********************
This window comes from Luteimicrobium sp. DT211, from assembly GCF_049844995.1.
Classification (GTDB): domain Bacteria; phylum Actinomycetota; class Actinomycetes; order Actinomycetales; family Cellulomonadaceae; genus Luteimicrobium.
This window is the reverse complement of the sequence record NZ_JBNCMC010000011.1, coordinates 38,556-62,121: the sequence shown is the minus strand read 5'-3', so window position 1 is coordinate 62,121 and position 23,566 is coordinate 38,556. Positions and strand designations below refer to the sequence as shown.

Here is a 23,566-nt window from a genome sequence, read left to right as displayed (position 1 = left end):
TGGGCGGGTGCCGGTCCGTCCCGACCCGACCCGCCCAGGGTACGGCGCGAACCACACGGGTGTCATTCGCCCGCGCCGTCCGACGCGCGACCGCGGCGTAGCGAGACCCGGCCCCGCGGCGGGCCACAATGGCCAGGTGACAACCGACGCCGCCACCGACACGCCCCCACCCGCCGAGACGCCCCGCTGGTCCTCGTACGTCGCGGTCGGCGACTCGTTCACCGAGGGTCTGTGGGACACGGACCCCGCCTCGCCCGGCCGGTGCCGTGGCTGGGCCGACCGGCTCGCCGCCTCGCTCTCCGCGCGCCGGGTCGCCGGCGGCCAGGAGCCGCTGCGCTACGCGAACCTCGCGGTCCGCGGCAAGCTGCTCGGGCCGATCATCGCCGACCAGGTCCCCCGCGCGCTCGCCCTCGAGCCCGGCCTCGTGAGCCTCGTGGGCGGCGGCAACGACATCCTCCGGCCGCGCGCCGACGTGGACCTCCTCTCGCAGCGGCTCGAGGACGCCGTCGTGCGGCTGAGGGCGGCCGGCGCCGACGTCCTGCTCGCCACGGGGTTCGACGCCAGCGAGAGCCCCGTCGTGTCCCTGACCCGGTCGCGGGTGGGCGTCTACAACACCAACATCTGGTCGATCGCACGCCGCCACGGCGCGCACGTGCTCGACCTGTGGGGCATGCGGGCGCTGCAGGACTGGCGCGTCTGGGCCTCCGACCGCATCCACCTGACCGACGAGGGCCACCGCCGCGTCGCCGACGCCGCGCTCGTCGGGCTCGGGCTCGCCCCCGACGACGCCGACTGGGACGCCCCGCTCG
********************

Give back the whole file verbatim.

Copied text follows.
This window comes from Luteimicrobium sp. DT211, from assembly GCF_049844995.1.
Classification (GTDB): domain Bacteria; phylum Actinomycetota; class Actinomycetes; order Actinomycetales; family Cellulomonadaceae; genus Luteimicrobium.
This window is the reverse complement of the sequence record NZ_JBNCMC010000011.1, coordinates 38,556-62,121: the sequence shown is the minus strand read 5'-3', so window position 1 is coordinate 62,121 and position 23,566 is coordinate 38,556. Positions and strand designations below refer to the sequence as shown.

Here is a 23,566-nt window from a genome sequence, read left to right as displayed (position 1 = left end):
TGGGCGGGTGCCGGTCCGTCCCGACCCGACCCGCCCAGGGTACGGCGCGAACCACACGGGTGTCATTCGCCCGCGCCGTCCGACGCGCGACCGCGGCGTAGCGAGACCCGGCCCCGCGGCGGGCCACAATGGCCAGGTGACAACCGACGCCGCCACCGACACGCCCCCACCCGCCGAGACGCCCCGCTGGTCCTCGTACGTCGCGGTCGGCGACTCGTTCACCGAGGGTCTGTGGGACACGGACCCCGCCTCGCCCGGCCGGTGCCGTGGCTGGGCCGACCGGCTCGCCGCCTCGCTCTCCGCGCGCCGGGTCGCCGGCGGCCAGGAGCCGCTGCGCTACGCGAACCTCGCGGTCCGCGGCAAGCTGCTCGGGCCGATCATCGCCGACCAGGTCCCCCGCGCGCTCGCCCTCGAGCCCGGCCTCGTGAGCCTCGTGGGCGGCGGCAACGACATCCTCCGGCCGCGCGCCGACGTGGACCTCCTCTCGCAGCGGCTCGAGGACGCCGTCGTGCGGCTGAGGGCGGCCGGCGCCGACGTCCTGCTCGCCACGGGGTTCGACGCCAGCGAGAGCCCCGTCGTGTCCCTGACCCGGTCGCGGGTGGGCGTCTACAACACCAACATCTGGTCGATCGCACGCCGCCACGGCGCGCACGTGCTCGACCTGTGGGGCATGCGGGCGCTGCAGGACTGGCGCGTCTGGGCCTCCGACCGCATCCACCTGACCGACGAGGGCCACCGCCGCGTCGCCGACGCCGCGCTCGTCGGGCTCGGGCTCGCCCCCGACGACGCCGACTGGGACGCCCCGCTCG